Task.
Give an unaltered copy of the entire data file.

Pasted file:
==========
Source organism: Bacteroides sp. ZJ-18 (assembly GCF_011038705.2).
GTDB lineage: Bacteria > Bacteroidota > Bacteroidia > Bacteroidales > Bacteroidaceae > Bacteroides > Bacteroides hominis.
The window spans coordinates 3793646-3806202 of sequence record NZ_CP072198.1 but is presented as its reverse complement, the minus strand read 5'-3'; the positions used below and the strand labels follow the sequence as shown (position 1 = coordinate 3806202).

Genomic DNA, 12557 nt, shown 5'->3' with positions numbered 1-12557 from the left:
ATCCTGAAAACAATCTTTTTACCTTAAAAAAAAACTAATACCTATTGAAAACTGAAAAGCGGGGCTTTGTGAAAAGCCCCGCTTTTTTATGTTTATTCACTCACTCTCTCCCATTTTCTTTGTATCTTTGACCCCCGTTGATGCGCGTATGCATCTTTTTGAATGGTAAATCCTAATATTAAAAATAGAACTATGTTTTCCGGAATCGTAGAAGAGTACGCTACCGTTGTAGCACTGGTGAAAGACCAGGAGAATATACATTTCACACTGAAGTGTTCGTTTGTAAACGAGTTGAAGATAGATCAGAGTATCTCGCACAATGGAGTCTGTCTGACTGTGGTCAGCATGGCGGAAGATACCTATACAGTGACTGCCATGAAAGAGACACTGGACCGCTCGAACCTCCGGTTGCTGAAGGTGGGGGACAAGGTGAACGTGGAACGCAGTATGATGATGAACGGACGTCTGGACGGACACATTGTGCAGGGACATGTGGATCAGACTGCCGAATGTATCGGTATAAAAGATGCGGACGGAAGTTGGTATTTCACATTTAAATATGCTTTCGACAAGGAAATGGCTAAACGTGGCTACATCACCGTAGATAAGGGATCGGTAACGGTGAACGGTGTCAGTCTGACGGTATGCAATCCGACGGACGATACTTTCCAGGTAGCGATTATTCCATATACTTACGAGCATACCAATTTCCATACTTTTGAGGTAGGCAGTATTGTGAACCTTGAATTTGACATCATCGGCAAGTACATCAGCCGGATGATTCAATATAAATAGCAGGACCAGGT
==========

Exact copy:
Source organism: Bacteroides sp. ZJ-18 (assembly GCF_011038705.2).
GTDB lineage: Bacteria > Bacteroidota > Bacteroidia > Bacteroidales > Bacteroidaceae > Bacteroides > Bacteroides hominis.
The window spans coordinates 3793646-3806202 of sequence record NZ_CP072198.1 but is presented as its reverse complement, the minus strand read 5'-3'; the positions used below and the strand labels follow the sequence as shown (position 1 = coordinate 3806202).

Genomic DNA, 12557 nt, shown 5'->3' with positions numbered 1-12557 from the left:
ATCCTGAAAACAATCTTTTTACCTTAAAAAAAAACTAATACCTATTGAAAACTGAAAAGCGGGGCTTTGTGAAAAGCCCCGCTTTTTTATGTTTATTCACTCACTCTCTCCCATTTTCTTTGTATCTTTGACCCCCGTTGATGCGCGTATGCATCTTTTTGAATGGTAAATCCTAATATTAAAAATAGAACTATGTTTTCCGGAATCGTAGAAGAGTACGCTACCGTTGTAGCACTGGTGAAAGACCAGGAGAATATACATTTCACACTGAAGTGTTCGTTTGTAAACGAGTTGAAGATAGATCAGAGTATCTCGCACAATGGAGTCTGTCTGACTGTGGTCAGCATGGCGGAAGATACCTATACAGTGACTGCCATGAAAGAGACACTGGACCGCTCGAACCTCCGGTTGCTGAAGGTGGGGGACAAGGTGAACGTGGAACGCAGTATGATGATGAACGGACGTCTGGACGGACACATTGTGCAGGGACATGTGGATCAGACTGCCGAATGTATCGGTATAAAAGATGCGGACGGAAGTTGGTATTTCACATTTAAATATGCTTTCGACAAGGAAATGGCTAAACGTGGCTACATCACCGTAGATAAGGGATCGGTAACGGTGAACGGTGTCAGTCTGACGGTATGCAATCCGACGGACGATACTTTCCAGGTAGCGATTATTCCATATACTTACGAGCATACCAATTTCCATACTTTTGAGGTAGGCAGTATTGTGAACCTTGAATTTGACATCATCGGCAAGTACATCAGCCGGATGATTCAATATAAATAGCAGGACCAGGT